Dear Mr. and Mrs. Bianchi,
Forgive me for (once again) intruding into your lives.
Once again, allow me to tell you that you have been examples of dignity and humanity in the face of unthinkable tragedy. While I cannot possibly understand the depth of the tragedy you have faced, as a father I can understand its immensity. And through it all, you have remained open and full of love and respect. You are marvellous people and you are forever in the minds and hearts of hundreds of thousands of Jules’ fans .
While it is not for me to judge “correctness” or propriety, I believe you are doing the right thing in seeking legal redress for the tragedy that has befallen you. It goes without saying that nothing will re-kindle the light that Jules brought us, but it goes without saying that your reasons lie elsewhere.
Most importantly, multiple components of the safety structure of current race practice must be reviewed and reformed. Your action will no doubt catalyse that long overdue process.
The issue closest to me is that of the medical and rescue services, the medical regulations, and the level of competence and experience of the Medical Delegate. Please do not misunderstand me. I have done my time in motorsports medicine. I have given what I can to improve how we take care of our boys and girls when they get into trouble. I am no longer angry about no longer being involved, and do not seek to once again travel the world in that position.
I am, however, bitter at the glaring lack of consideration for the quality, experience and competence of the person who has ultimate responsibility for medical and rescue decision making for the FIA’s flagship series.
This is not a “vanity” position. And while thankfully the need for medical and rescue services has become astonishingly rare, the weight of this responsibility is enormous. The decisions that must be made by the Medical Delegate often have dramatic consequences…as you have so horribly and painfully experienced.
As I’ve mentioned before (limiting myself to that with which I am intimately familiar) the crucial element as concerns the tragedy of Suzuka lies in the fact that meteorologic conditions precluded use of the medical helicopter. As the minutes of numerous meetings of the FIA Medical Commission will confirm, helicopter regulations are a constant subject of debate and concern.
According to the current regulations (authored by the Medical Delegate himself), under the conditions at Suzuka that day, with the medevac helicopter grounded, the only way that racing could have continued is if it had been demonstrated that ground evacuation to the designated receiving hospital took 20 minutes or less. I needn’t remind you that, in fact, this transfer actually took 45 minutes, more than double the allowable time.
I am not a lawyer but I think your legal team should, in their efforts to uncover contributory elements to your tragic loss, explore the following issues:
- was there a simulated evacuation to the receiving hospital, and if so what was the time of the transport?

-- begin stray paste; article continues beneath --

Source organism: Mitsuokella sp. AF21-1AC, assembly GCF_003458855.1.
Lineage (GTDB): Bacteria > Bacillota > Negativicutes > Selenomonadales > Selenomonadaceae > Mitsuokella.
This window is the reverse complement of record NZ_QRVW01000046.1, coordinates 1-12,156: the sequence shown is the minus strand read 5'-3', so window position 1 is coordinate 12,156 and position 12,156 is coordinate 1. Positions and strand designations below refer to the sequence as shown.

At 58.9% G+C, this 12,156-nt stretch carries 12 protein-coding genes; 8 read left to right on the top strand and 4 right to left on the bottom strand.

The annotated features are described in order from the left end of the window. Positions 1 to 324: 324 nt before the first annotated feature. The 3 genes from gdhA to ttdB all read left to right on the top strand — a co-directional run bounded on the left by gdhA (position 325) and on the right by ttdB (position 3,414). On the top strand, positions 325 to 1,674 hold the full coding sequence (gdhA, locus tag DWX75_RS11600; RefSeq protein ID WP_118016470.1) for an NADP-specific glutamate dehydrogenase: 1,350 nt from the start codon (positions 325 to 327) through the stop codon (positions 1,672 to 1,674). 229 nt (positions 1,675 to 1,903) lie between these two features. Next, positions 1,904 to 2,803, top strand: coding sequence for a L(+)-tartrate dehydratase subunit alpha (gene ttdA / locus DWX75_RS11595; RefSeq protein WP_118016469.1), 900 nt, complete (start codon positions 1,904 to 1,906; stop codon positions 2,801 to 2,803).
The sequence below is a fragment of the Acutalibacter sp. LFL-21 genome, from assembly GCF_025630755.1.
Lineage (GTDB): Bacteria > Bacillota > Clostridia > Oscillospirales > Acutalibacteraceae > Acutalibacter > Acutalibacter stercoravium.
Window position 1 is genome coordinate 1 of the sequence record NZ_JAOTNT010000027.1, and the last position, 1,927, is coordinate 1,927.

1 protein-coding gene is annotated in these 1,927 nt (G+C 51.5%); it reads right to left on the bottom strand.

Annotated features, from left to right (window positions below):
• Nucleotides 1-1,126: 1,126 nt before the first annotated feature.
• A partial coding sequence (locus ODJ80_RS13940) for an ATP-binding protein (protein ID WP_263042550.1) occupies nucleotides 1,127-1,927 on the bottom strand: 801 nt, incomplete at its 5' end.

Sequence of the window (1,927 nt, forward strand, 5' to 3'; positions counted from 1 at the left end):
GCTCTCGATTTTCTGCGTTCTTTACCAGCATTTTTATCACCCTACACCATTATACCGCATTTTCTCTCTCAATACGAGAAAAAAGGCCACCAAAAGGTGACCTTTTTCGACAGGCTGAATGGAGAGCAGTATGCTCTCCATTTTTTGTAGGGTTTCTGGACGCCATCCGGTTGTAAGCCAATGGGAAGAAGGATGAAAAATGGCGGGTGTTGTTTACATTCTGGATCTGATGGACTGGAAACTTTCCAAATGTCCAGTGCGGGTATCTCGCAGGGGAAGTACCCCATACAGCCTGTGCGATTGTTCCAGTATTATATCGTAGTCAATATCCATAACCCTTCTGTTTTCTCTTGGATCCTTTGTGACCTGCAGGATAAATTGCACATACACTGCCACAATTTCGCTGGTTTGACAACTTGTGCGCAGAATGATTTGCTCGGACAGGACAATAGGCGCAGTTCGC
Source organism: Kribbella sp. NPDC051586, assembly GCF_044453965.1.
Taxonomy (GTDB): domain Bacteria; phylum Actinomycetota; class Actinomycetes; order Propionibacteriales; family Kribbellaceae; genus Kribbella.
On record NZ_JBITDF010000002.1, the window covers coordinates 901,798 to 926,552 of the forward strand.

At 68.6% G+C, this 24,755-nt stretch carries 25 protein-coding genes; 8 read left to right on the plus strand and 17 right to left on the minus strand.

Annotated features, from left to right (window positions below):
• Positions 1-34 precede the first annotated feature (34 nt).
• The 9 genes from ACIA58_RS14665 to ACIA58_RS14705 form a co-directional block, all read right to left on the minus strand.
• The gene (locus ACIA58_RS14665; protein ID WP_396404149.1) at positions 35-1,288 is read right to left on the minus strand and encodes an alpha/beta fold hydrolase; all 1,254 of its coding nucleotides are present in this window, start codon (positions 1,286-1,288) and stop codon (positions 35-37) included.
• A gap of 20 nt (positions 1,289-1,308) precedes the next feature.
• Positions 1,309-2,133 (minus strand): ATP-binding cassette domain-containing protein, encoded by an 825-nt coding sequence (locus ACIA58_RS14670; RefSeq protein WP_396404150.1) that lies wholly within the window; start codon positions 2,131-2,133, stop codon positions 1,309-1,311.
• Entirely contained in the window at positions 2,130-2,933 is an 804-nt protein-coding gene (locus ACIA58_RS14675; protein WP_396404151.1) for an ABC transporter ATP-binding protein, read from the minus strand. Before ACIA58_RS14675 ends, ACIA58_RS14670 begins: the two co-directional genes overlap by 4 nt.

- if there was a simulation, was it carried out under “real world” conditions of race day traffic, and what if any allowance was made for the atrocious meteorologic conditions present on Sunday?
- if there was no simulation, how was a predicted ground transport time calculated? All experienced pre-hospital care providers know to use an average ambulance transport speed of 30 km/h AT BEST. Even this is often optimistic, especially under the conditions mentioned above.
It would be normal to ask the question as to whether this could have changed things in Jules’ case. While this is of course impossible to know with any certainty, I would encourage your legal team to speak widely to experts in the acute care of head-injured patients to ask the following question;
Could a difference between a 20 minute transport time and a 45 minute transport time to definitive care have been important in contributing to the outcome of a deeply comatose victim of a head injury?
Other facts can be raised, not directly relevant to this case, but rather to hammer home the lack of experience with modern pre-hospital trauma care. One of the most important of these would be the extrication strategy of the FIA. This strategy is so out of touch with current practice that several Chief Medical Officers of circuits of the F1 season worry that by following the FIA’s own regulations they are putting themselves at risk of malpractice because of deviations from standards of care. This is so critical that some have even gone on record with their concerns.
I fully expect a vicious response from certain elements at the FIA. After attempting to have my employment at my previous hospital terminated, and after threatening (almost comically were they not actually “serious”) legal action against me, I now expect worse. But no matter – I devoted a large part of my career to caring for our drivers, and I will continue to do everything I can to make sure that the legacy of my mentor Sid Watkins is not sullied.
I am available to you for any assistance or expert testimony I can provide to help you on your painful and courageous quest for answers, and more importantly, changes, to make sure that others do not suffer as you have.
With all my respect, sympathy, and love,